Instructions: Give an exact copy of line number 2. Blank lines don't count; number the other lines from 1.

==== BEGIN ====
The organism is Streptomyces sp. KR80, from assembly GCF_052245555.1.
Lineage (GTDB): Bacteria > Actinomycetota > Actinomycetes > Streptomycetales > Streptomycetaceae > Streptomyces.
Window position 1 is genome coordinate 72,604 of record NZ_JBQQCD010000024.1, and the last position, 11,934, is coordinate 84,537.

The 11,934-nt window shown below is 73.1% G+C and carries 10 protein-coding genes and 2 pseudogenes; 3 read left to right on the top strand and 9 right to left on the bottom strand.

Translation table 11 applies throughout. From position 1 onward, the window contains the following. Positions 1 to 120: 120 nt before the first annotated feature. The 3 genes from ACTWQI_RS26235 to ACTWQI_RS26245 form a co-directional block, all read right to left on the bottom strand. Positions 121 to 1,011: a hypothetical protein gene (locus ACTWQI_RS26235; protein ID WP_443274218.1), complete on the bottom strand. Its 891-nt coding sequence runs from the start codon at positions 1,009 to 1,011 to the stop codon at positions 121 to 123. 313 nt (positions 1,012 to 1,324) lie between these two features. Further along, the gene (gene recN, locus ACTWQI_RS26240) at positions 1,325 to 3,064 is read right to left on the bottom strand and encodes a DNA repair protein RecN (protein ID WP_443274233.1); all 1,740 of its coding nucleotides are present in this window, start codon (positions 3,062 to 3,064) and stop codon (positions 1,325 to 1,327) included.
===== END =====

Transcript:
Lineage (GTDB): Bacteria > Actinomycetota > Actinomycetes > Streptomycetales > Streptomycetaceae > Streptomyces.